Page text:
For example, tanks and other equipment are needed for the water treatment program.
“We went through several different types and brands until we figured out some that could handle these types of acids.”
The company only has been treating its water slightly more than a year, but good results already are showing up.
“The trees are looking better where we’re doing it than where we’re not doing it" in terms of overall health, leaf size, color and response to greening, he says.
No one thinks water treatment is a cure for greening, Newlin says. “But we have learned that if we can reduce the stresses to the tree, it at least can survive better.”
There is an extra cost involved, but Newlin says the results are well worth it.
“Now that our cost of caretaking is quite a bit higher, to spend an extra $50 to $150 an acre in terms of water remediation or spoon-feeding nutrients seems to be a prudent thing to do to make trees healthier relative to greening,” he says.
If you’re just treating the water, the cost might be in the $50-$70 range. If you also spoon feed the nutrients, the cost will be in the $150-plus range, depending on how much fertilizer you use.
“It’s too early to say it’s reversing anything at this point, but it’s certainly taking some of the stress off the tree,” Newlin says.
Newlin is optimistic about the future of these programs.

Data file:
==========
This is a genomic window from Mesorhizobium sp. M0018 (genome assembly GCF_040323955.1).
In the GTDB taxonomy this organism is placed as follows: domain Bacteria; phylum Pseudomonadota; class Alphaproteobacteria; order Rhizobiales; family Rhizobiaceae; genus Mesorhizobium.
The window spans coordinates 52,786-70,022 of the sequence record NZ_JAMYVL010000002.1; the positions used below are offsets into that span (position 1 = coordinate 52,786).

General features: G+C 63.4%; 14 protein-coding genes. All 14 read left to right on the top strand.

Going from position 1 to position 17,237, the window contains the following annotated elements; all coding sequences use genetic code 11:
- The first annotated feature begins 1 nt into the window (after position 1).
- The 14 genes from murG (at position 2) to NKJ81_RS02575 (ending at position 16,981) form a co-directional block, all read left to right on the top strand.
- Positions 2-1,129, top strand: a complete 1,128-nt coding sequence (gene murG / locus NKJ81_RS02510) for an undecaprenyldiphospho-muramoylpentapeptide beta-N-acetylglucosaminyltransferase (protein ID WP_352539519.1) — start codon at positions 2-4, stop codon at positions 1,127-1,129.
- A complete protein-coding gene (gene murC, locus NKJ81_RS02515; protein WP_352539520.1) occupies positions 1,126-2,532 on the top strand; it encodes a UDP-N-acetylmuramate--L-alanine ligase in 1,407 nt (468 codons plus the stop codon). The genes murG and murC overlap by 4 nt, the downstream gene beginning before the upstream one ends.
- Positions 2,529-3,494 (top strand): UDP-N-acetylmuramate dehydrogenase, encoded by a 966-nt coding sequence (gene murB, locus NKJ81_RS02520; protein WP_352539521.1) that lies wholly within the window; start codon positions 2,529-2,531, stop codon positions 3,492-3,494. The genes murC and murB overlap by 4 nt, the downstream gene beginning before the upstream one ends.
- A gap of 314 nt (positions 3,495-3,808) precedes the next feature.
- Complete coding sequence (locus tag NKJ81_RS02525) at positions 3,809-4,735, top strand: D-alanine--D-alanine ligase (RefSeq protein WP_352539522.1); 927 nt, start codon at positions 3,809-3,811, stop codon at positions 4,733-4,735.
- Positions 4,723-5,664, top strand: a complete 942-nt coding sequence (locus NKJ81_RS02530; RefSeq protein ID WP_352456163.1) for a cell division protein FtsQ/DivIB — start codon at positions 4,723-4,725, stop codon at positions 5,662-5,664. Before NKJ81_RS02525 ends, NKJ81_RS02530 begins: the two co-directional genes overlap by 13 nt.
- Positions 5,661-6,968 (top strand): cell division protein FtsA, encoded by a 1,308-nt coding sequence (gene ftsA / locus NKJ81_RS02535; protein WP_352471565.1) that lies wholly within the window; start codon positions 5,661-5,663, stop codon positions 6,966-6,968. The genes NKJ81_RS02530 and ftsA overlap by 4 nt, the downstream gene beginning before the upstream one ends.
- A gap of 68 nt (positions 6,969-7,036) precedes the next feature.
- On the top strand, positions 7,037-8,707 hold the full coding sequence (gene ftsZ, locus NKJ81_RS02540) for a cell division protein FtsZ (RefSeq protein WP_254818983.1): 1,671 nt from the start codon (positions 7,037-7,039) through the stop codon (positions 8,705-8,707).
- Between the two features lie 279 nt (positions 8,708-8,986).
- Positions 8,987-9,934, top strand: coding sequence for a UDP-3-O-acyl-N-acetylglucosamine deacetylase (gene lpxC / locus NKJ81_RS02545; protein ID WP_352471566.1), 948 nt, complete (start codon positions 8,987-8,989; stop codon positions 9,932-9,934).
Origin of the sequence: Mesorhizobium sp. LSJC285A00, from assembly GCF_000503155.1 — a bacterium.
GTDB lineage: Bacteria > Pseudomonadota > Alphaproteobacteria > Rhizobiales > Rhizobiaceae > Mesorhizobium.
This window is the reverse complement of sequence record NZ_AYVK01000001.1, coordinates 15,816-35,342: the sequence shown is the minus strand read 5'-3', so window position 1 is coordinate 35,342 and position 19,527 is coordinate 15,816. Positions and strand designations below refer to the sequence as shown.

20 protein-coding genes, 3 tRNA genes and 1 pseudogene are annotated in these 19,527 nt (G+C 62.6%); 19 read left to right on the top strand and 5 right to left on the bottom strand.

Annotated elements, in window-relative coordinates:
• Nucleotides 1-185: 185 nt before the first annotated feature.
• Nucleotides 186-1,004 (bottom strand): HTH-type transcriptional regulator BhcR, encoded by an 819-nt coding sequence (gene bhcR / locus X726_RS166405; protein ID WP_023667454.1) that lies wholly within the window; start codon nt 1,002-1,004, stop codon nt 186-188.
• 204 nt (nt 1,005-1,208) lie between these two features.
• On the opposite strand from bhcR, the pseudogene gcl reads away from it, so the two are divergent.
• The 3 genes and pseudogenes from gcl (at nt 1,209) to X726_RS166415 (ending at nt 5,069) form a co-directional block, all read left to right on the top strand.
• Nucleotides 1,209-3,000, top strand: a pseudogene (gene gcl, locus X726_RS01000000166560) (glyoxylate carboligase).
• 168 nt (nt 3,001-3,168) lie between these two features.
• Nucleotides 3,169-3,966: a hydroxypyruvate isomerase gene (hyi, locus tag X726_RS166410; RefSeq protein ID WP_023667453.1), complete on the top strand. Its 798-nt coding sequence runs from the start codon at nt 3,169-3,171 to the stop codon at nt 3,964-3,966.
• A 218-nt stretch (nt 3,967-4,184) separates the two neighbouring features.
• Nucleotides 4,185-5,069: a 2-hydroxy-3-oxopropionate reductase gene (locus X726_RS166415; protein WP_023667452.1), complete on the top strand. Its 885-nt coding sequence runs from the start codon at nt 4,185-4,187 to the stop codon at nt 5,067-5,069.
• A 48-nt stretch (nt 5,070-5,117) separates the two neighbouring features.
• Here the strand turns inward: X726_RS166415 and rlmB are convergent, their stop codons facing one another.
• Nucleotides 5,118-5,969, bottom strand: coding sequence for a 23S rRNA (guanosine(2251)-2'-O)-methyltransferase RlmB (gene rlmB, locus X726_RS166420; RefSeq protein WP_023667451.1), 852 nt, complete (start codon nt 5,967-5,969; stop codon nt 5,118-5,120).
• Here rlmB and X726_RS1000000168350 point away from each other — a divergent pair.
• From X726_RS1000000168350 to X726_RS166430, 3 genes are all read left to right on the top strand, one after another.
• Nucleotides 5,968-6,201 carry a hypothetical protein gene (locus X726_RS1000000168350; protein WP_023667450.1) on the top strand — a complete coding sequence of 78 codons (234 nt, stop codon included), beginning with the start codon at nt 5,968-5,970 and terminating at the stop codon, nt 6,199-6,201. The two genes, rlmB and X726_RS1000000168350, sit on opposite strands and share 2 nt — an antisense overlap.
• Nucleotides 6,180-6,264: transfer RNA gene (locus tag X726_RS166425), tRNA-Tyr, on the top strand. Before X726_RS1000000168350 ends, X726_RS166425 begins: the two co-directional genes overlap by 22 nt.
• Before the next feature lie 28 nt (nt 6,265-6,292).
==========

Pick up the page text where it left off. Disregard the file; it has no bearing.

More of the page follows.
“The good news is a lot of smart growers and vendors are starting to do this,” he says, “so we’re coming up with some pretty ingenious ways to make it easier and more cost effective.”
The Florida citrus industry has implemented good horticultural management practices for maintaining root health through proper water, nutrition and fighting the psyllid vector Graham says.
“We emphasize practices that promote root system function of HLB-affected trees to maintain root density, yields and fruit quality,” he says.
So far though, research has not determined whether root loss due to HLB is reversible.
The future of the citrus industry in Florida depends on replanting grove sites with the best soil selecting a rootstock adapted for the soil type to ensure that the root system sustains uptake of adequate water and nutrients, Graham says.
“It is not recommended to grow citrus on marginal soil anymore,” he says.